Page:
TRAIK-EOTOMY: Looks like Maple Leafs’ Morgan Rielly could be a No. 1 defenceman after all

We all rolled our eyes back in the day when then-Leafs GM Brian Burke said he had Morgan Rielly rated No. 1 in the 2012 NHL entry draft.

Six years later, who’s been better than Rielly?

Certainly not any of the four players picked ahead of him. First-overall bust Nail Yakupov is playing in Russia, Ryan Murray can’t stay healthy, centre-turned-winger-turned-centre Alex Galchenyuk is on his second team, and Griffin Reinhart hasn’t stepped foot in the NHL in two years.

If you had to do the draft all over again, maybe Nashville centre Filip Forsberg would have gone first overall. That is, if you don’t favour a goalie such as Andrei Vasilevskiy (19th), Frederik Andersen (87th) or Connor Hellebuyck (130th).

But if you want a No. 1 defenceman — and which team doesn’t? — then you’d take Rielly ahead of Hampus Lindholm or Jacob Trouba. You couldn’t really say that about him last year or in any of the years before.

Rielly was good, but he wasn’t great. He was, at best, a No. 2. He was the kind of defenceman who played a ton of minutes and in a variety of situations, but who didn’t put up a ton of points.

This year, that’s changed. We’re only four games into the season, but with a league-best 10 points (heading into Wednesday’s play), it’s becoming immediately clear Rielly is going to have a monster year offensively. He might not put up Erik Karlsson-type numbers. But now that he’s passing the puck to some of the most talented forwards in the NHL, you can pencil him in for at least 70 points.

The question is whether that gets him noticed for the Norris Trophy, which is as much about points as it is about reputation.

In the previous five years, Rielly has never received even a single vote for the award. A big reason for that is a lack of production. Rielly, who had a career-best 52 points last season, tied with Jake Gardiner for 15th among defencemen in scoring. It was the only time he’s ever been ranked in the top 30.

Now that he’s quarterbacking a dangerous power-play unit that includes Auston Matthews, John Tavares and Mitch Marner, it’s not unrealistic to suggest he could finish in the top five.

If so, you can expect that he’ll get some Norris Trophy recognition.

WHO IS NO. 2?

Now that Rielly has proven he can be a No. 1 defenceman, which of Jake Gardiner, Nikita Zaitsev or Travis Dermott is going to grow into a No. 2? Not having one was one reason why Dion Phaneuf failed so miserably in Toronto. My money is on 21-year-old Dermott taking a giant step forward. It’s just too bad he’s a left-handed shot.

GOALIES GO DOWN

It’s been a bad start to the season for starting goalies. Los Angeles’ Jonathan Quick is week-to-week, Florida’s Roberto Luongo is out two-to-four weeks, and Pittsburgh’s Matt Murray and Chicago’s Corey Crawford are both out indefinitely with concussions. Makes you think where the Leafs and Jets would be if Frederik Andersen and Connor Hellebuyck were to miss any time this season.

The New York Rangers sent a message to defenceman Kevin Shattenkirk by benching him recently. GETTY IMAGES

BENCHING SENDS MESSAGE

If the Rangers end up benching Kevin Shattenkirk for Thursday’s game against the Sharks, it will no doubt send a strong message to New York’s highest-paid skater. But the bigger message is to the team.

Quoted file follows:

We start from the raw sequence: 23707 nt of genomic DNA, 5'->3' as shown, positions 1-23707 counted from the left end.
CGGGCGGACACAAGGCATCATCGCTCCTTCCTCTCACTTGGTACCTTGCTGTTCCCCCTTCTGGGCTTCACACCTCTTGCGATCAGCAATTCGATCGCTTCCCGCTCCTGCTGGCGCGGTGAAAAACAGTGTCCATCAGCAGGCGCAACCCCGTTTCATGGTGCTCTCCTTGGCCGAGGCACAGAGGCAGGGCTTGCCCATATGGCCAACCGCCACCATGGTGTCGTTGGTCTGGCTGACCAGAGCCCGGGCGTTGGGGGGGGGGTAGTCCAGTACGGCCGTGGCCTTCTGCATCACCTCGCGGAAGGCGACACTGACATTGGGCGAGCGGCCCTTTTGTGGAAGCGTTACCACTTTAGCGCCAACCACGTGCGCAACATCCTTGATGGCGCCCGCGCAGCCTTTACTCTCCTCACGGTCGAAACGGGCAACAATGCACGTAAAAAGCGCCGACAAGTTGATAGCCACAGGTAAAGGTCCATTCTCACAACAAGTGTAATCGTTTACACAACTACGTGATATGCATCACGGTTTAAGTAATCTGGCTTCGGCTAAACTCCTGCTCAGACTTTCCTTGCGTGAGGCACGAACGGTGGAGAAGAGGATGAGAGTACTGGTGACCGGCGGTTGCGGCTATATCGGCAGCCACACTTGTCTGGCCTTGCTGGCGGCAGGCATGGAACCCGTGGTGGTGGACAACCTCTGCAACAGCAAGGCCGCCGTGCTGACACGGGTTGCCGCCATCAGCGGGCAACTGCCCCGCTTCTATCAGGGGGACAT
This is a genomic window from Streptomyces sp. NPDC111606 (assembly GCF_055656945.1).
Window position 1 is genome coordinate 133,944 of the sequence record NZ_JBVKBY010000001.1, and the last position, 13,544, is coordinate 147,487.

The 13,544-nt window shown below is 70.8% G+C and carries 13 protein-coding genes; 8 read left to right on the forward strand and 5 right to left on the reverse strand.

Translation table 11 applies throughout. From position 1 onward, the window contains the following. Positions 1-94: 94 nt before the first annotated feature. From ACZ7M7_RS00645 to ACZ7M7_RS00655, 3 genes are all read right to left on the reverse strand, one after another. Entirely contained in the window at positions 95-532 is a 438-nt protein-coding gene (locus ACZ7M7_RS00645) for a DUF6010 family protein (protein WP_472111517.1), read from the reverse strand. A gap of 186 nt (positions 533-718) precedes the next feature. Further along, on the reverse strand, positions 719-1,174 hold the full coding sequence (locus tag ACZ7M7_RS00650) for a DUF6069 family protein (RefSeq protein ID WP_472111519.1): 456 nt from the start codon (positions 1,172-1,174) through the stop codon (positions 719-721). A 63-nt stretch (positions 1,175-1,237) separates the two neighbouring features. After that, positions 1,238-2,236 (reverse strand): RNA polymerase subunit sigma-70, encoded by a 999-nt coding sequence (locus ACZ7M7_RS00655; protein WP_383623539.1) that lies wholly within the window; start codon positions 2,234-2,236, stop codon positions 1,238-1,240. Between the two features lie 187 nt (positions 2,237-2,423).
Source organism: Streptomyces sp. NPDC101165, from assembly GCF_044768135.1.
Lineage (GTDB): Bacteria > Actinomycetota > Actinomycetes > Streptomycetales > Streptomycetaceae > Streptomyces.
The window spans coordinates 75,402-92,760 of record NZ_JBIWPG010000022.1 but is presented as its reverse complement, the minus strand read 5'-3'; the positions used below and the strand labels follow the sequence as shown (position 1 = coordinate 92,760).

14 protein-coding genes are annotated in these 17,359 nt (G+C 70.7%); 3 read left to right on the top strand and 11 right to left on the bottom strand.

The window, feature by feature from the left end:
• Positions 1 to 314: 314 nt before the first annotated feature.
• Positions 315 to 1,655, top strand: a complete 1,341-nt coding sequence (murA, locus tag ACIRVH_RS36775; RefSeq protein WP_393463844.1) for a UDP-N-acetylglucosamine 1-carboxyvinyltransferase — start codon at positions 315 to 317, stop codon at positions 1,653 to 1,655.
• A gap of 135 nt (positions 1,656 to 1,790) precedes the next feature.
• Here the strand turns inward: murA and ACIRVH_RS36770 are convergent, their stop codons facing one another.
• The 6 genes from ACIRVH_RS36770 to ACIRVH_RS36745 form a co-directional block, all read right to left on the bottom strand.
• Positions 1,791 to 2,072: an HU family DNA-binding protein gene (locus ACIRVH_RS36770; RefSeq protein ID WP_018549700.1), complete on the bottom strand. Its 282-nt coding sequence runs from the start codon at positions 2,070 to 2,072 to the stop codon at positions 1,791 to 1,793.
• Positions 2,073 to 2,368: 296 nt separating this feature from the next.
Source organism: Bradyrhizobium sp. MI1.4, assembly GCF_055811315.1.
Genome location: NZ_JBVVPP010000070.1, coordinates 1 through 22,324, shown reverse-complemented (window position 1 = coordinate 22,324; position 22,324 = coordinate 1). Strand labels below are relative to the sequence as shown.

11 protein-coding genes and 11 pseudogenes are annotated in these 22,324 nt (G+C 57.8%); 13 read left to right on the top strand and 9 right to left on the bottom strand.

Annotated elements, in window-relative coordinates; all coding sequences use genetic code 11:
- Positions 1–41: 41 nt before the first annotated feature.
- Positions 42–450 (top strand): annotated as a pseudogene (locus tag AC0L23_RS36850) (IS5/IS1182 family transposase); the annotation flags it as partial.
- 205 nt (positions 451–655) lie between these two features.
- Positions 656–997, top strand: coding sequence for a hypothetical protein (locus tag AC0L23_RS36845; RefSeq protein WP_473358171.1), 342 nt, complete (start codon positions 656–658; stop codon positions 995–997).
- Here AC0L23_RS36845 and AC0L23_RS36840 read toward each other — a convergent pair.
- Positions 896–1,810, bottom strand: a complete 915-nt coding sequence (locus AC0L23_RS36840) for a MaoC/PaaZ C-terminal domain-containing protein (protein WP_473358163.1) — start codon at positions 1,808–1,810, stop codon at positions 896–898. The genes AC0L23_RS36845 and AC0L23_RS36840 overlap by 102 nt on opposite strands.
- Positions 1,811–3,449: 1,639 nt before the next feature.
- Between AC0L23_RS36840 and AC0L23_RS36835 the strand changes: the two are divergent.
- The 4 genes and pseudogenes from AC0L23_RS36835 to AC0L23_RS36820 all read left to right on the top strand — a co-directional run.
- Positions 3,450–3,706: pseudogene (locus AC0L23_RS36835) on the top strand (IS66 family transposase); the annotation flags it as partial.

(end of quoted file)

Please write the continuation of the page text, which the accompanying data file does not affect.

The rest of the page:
The Rangers are in rebuild mode with a new coach, David Quinn, who is in his first NHL season. At this point, the wins and losses don’t matter as much as the process. By sitting out Shattenkirk, who aside from earning $6.65-million, also spent two years under Quinn at Boston University, its takeaway is that no one is bigger than the team.

The players will respect that. And they will remember it when the Rangers eventually turns things around.

PAGING CONNOR McDAVID

Where in the world is Connor McDavid? It’s beyond silly that the face of the NHL is playing in Germany for the first two weeks of the season. And don’t tell me that he’s helping to grow the game.

There’s an easier and more effective way to do that. It’s called the Olympics.

GIBSON AN EARLY VEZINA FAVOURITE

It’s early, but don’t be surprised if this is the year John Gibson wins the Vezina Trophy. The Anaheim Ducks goalie, who ended last season with a 1.95 goals-against average and a .937 save percentage after the all-star break, has picked up where he left off with a 3-0 record, 1.30 goals-against average and a .958 save percentage heading into Wednesday’s game against Arizona.

SENS GOT VALUE FOR KARLSSON

I got all kinds of snarky emails/tweets when I reported that Sharks GM Doug Wilson believed that the trade for Erik Karlsson netted the Senators useful players.

Since then, forward Chris Tierney and defenceman Dylan DeMelo each has a goal and three points in three games. Karlsson currently has three assists on the season.

BOESER NEEDS TO SHOOT MORE

It’s not troubling that Vancouver’s Brock Boeser has gone three games without a goal. After all, he didn’t score until the fourth game of last season. But what is concerning is that he only has three shots so far. He averaged 2.89 shots per game last year.

DAHLIN THROWS HIS WEIGHT AROUND

I was expecting to be wowed by Rasmus Dahlin’s offensive skills when I saw the Buffalo Sabres rookie defenceman play live against the Golden Knights earlier this week. Instead, I was blown away by his underrated physical game. He flattened Erik Haula with an open-ice hit on one play, then stood up a skating-at-full-speed Max Pacioretty on another. Just wait until the kid puts on some weight.

NHL IS FUN (AND ALWAYS HAS BEEN)